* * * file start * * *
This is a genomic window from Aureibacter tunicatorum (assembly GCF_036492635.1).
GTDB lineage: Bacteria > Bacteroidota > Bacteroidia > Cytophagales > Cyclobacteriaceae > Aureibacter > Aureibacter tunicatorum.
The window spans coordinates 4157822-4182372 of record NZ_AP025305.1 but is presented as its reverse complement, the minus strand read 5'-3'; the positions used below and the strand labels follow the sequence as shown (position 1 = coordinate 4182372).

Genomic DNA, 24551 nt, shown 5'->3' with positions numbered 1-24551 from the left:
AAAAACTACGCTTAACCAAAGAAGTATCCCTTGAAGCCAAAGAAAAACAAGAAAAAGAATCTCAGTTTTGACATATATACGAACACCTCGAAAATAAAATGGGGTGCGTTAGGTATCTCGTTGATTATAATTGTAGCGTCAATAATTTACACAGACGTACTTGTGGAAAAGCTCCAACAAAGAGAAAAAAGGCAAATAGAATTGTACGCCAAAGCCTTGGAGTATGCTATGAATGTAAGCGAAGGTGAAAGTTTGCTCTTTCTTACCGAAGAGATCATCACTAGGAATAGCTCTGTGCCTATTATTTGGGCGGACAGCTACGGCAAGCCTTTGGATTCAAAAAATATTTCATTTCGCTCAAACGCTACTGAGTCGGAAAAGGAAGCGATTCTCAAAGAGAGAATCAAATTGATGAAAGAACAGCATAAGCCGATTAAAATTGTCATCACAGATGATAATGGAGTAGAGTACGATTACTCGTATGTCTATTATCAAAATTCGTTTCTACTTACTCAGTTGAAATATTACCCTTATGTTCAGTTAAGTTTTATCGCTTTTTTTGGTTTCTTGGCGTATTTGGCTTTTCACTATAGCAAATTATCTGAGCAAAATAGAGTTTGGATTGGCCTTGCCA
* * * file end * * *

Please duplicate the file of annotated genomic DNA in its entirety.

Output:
This is a genomic window from Aureibacter tunicatorum (assembly GCF_036492635.1).
GTDB lineage: Bacteria > Bacteroidota > Bacteroidia > Cytophagales > Cyclobacteriaceae > Aureibacter > Aureibacter tunicatorum.
The window spans coordinates 4157822-4182372 of record NZ_AP025305.1 but is presented as its reverse complement, the minus strand read 5'-3'; the positions used below and the strand labels follow the sequence as shown (position 1 = coordinate 4182372).

Genomic DNA, 24551 nt, shown 5'->3' with positions numbered 1-24551 from the left:
AAAAACTACGCTTAACCAAAGAAGTATCCCTTGAAGCCAAAGAAAAACAAGAAAAAGAATCTCAGTTTTGACATATATACGAACACCTCGAAAATAAAATGGGGTGCGTTAGGTATCTCGTTGATTATAATTGTAGCGTCAATAATTTACACAGACGTACTTGTGGAAAAGCTCCAACAAAGAGAAAAAAGGCAAATAGAATTGTACGCCAAAGCCTTGGAGTATGCTATGAATGTAAGCGAAGGTGAAAGTTTGCTCTTTCTTACCGAAGAGATCATCACTAGGAATAGCTCTGTGCCTATTATTTGGGCGGACAGCTACGGCAAGCCTTTGGATTCAAAAAATATTTCATTTCGCTCAAACGCTACTGAGTCGGAAAAGGAAGCGATTCTCAAAGAGAGAATCAAATTGATGAAAGAACAGCATAAGCCGATTAAAATTGTCATCACAGATGATAATGGAGTAGAGTACGATTACTCGTATGTCTATTATCAAAATTCGTTTCTACTTACTCAGTTGAAATATTACCCTTATGTTCAGTTAAGTTTTATCGCTTTTTTTGGTTTCTTGGCGTATTTGGCTTTTCACTATAGCAAATTATCTGAGCAAAATAGAGTTTGGATTGGCCTTGCCA